A Queensland political candidate has revealed his party’s proposed laws to allow lethal force against home intruders could have seriously injured him, after admitting to his criminal past.

Michael Pugh, the Katter’s Australia Party candidate for the seat of Mundingburra in Townsville, disclosed he was charged with breaking and entering and stealing in the early 2000s.

“I went on somewhat of a path of poor decisions which, fortunately for me, led to a circuit-breaker moment, and then on to a path of redemption” he told reporters yesterday.

“I want to be seen as totally transparent.”

Queensland party leader Robbie Katter said Pugh has the full support of the Katters behind him.

Pugh’s criminal past has not deterred him from supporting one of the party’s major policy proposals known as Castle Law.

The law would give victims of home invasions the right to use “whatever force necessary” to protect themselves and others within their home against intruders.

However, Pugh conceded if the policy had been law during the period of his offences he may have been seriously injured.

“I support Castle Law but, to be brutally honest, I’m probably very fortunate that Castle Law wasn’t in at the time or I may not be here today to be a father or to tell you my story,” Pugh said.

Pugh’s disclosure of prior offences follows allegations of corrupt conduct against Townsville mayor Troy Thompson who is accused of misleading voters about his army service.

There’s been a lot of news this year about Olympic and Paralympic venues.

The original plans to redevelop the Gabba were scuppered, and ideas to build something new at Victoria Park were floated – before the state government threw its support behind the Queensland Sport and Athletics Centre.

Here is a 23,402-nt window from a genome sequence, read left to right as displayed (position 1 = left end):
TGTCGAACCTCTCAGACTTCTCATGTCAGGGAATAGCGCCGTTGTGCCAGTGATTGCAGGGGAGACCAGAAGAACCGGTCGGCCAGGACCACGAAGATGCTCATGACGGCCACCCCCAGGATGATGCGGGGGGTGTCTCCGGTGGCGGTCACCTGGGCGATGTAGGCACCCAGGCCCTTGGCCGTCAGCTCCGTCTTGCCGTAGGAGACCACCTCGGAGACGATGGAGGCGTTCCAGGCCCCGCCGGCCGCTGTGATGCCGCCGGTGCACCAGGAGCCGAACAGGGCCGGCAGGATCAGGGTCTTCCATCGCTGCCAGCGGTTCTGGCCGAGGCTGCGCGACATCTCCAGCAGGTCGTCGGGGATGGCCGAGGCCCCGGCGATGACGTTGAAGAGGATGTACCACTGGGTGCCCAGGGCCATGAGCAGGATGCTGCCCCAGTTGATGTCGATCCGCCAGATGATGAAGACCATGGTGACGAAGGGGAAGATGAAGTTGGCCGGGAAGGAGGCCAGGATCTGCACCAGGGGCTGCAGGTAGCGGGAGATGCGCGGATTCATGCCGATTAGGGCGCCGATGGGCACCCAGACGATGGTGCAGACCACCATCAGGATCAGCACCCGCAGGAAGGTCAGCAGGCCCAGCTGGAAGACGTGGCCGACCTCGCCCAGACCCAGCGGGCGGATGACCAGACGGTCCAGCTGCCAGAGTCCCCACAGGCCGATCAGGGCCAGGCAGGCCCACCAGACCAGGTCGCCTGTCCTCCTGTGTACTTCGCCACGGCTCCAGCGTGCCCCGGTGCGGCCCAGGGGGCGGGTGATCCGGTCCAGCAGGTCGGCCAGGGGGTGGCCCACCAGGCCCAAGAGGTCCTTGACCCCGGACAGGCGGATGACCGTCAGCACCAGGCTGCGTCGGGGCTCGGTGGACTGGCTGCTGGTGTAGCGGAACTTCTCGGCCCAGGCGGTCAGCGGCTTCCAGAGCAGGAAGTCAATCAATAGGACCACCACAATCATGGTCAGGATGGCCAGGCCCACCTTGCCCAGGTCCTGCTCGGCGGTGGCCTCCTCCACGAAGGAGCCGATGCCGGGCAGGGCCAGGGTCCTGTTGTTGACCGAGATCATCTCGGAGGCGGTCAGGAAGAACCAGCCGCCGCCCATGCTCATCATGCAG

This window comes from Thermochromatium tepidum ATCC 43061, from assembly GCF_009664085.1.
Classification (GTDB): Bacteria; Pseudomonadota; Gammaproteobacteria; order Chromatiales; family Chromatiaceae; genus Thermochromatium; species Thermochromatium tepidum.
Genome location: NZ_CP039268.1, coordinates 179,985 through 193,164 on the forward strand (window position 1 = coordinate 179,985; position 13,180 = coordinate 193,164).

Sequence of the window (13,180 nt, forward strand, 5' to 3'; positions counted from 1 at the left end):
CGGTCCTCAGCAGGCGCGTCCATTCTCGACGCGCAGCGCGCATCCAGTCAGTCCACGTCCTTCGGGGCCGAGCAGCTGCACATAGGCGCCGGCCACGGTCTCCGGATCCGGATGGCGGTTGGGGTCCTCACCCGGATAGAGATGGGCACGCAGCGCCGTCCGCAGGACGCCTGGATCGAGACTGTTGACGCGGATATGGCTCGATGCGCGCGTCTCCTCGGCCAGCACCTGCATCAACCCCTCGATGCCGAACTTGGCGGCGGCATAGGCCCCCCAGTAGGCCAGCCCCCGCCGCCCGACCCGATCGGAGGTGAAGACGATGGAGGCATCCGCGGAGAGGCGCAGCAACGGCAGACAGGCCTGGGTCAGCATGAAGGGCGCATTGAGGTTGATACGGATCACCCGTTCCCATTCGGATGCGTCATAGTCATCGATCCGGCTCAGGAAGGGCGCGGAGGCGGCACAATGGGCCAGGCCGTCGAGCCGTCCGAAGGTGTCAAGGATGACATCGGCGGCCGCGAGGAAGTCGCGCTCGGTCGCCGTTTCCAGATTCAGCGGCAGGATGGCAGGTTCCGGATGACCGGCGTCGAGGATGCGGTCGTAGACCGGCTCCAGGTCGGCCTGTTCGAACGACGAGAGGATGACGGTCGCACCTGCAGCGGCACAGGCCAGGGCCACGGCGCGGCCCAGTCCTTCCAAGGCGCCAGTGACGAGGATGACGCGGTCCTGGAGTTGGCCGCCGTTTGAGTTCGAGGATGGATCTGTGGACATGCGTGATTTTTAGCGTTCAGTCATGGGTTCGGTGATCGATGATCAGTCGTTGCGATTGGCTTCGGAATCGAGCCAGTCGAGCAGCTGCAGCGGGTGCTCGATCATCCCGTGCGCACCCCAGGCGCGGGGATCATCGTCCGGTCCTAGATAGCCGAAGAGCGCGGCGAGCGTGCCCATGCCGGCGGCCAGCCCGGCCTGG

Robyn Littlewood, the chief executive of Health and Wellbeing Queensland.

Robyn Littlewood, the chief executive of Health and Wellbeing Queensland.

But are we missing a chance to focus on another kind of lasting legacy?

Dr Robyn Littlewood, the chief executive of Health and Wellbeing Queensland, says Brisbane should seize this moment to invest in the future health and wellbeing of its people, and to project its values on a global stage.

Read her opinion piece.

NDIS Minister Bill Shorten has again defended his management of the scheme amid fraud revelations, calling the Liberal Party “a human blame factory” for criticising the government’s handling when they administered the scheme only a few years ago.

In a fiery late-night budget estimates hearing on Monday, NDIS head of fraud and integrity John Dardo said at least 5 per cent of the scheme – more than $2 billion – was being spent in error. He said examples of the waste included NDIS funding being spent on holidays worth tens of thousands of dollars.

Opposition Leader Peter Dutton and Minister for the NDIS and Government Services Bill Shorten.

Opposition Leader Peter Dutton and Minister for the NDIS and Government Services Bill Shorten.Credit: Alex Ellinghausen

Speaking this morning on Today, Opposition Leader Peter Dutton said that news was “very troubling”.

“And by money being wasted, it means that we’re not spending the money on those who are most in need,” he said.

“Don’t forget that Bill was the architect [of the scheme] … in the Gillard government. When we were in government, we tried to change some of the settings. The Labor Party completely refused to support that. Bill has now been the minister for two years and, as we saw in that train wreck interview with Ally Langdon on Current Affair the other night, Bill doesn’t have a clue. So he’s chasing his tail at the moment.”

Here’s what Shorten said in response, edited for length and clarity:

Well, first of all, with what Peter said, you know, it’s pretty cute this… The Liberal Party of Australia is the human blame factory. It’s never their fault. Apparently, when I was in opposition the NDIS was my fault and now, in government, it’s still my fault.